It's reassuring to see that there are still innumerable small companies who consider it worthwhile to turn out Mac products for relatively small markets. Many were at the Expo: a point-of-sale sales-management system; connection software for NTT's DoCoMo portable phone, several calendar and data packages that print a huge variety of maps, timetables, and schedule pages for pocket organizers; customizable postcard and sticker print packages; fancy printer papers (even recycled paper); and of course, excesses of fonts and clip art. There was even a package of medical clip-art: The Nishiyama Collection Vol. 1, Infectious Diseases, which ought to bear the subtitle: Disgusting Skin Conditions. I didn't dare ask what they plan for Volume 2.
The technician at Amulet drew a crowd as he did upgrades of PowerBook 2400s and G3 PowerBooks while the owners waited. My feet later told me I must have stood there for hours in fascination, watching him dismember a PowerBook 2400 within minutes, then snap in new memory, hard disk, G3 upgrade, and the English keyboard that the PowerBook 2400 ought to have had from the start. Mind you, 17,800 yen ($150) seems excessive for a keyboard panel that merely lacks the Kana screen-printing and the unnecessary conversion keys on either side of the too-short space bar. Plus-Yu were selling them slightly cheaper, and in some of the candy-colors too.
Two questions. Does the PowerBook 2400 really run so hot that it needs a fan-cooled cooling plate to rest upon? Even if it's a very attractive cooling plate that I don't doubt will soon appear in candy colors? And why has no one has produced a combination printer / scanner / fax / copier for the Mac market in Japan?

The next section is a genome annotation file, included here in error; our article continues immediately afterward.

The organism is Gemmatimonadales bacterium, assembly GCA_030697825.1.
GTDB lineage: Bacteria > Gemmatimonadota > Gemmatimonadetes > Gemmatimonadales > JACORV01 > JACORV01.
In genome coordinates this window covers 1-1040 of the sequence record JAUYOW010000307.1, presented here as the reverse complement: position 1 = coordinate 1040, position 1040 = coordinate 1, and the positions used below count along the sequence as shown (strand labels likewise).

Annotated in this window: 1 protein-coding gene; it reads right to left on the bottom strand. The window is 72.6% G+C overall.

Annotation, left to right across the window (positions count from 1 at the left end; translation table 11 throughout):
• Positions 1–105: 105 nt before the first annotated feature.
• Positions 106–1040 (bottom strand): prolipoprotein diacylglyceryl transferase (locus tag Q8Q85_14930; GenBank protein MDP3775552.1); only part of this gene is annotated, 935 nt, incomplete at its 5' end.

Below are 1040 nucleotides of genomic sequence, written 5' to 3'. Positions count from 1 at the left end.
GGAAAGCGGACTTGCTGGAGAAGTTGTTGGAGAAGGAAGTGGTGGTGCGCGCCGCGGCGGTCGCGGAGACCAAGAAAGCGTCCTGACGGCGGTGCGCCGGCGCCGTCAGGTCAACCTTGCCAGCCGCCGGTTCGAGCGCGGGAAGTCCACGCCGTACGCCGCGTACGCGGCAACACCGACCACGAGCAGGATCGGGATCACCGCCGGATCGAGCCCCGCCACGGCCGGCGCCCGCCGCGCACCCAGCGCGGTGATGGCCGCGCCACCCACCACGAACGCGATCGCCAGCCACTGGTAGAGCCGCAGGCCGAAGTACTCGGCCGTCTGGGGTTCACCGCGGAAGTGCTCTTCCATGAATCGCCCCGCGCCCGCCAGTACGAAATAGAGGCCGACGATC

Little Energy Left in Games? I was surprised to see little interest in heavy-duty games. There were demos of Tomb Raider and a couple other packages running, and a few people did stop and play with them for a while, but then they moved on. I thought that the impressive rendering enabled by the speed of the G3 would have been more seductive, both to game writers and to game players, but maybe there's truth in those reports I've seen on TV that Japanese gamers are moving away from domestic game machines and towards the arcades. I didn't watch for long, but it seemed that Osaka Ennichi was more popular. It's not new, but maybe it's more nostalgic for Japanese gamers - it emulates five games of skill that are (or used to be) common at temple festivals, such as goldfish-skimming and frog racing.
There were a few more 500 yen ($4) games and distractions on sale, including a Talking Dragon which appears to be a localized variation of Talking Moose, but speaking Osaka-ben - the Osaka dialect that Tokyoites find so funny. They didn't have a demo running, and I managed to overcome the impulse to buy it, just to see what it's like.
Escaping the Crowds Again -- I left an hour or so before the show closed for the day, planning to drop in on the Macintosh Museum I'd seen advertised in the neighboring Convention Center, but there was a long line of people who had clearly had the same idea. However, that meant I could speed walk to the station before the crush hour started and I had enough room on the train to read on the way back to Tokyo. That's definitely worth remembering for next year.
Article 2 of 3 in series
The Tokyo version of Macworld Expo always comes off brighter, perkier, and quite different from the Macworld shows held in Boston and San Francisco. Booths are generally larger, have more staff, and the "booth babe" is a staple of nearly every venueShow full article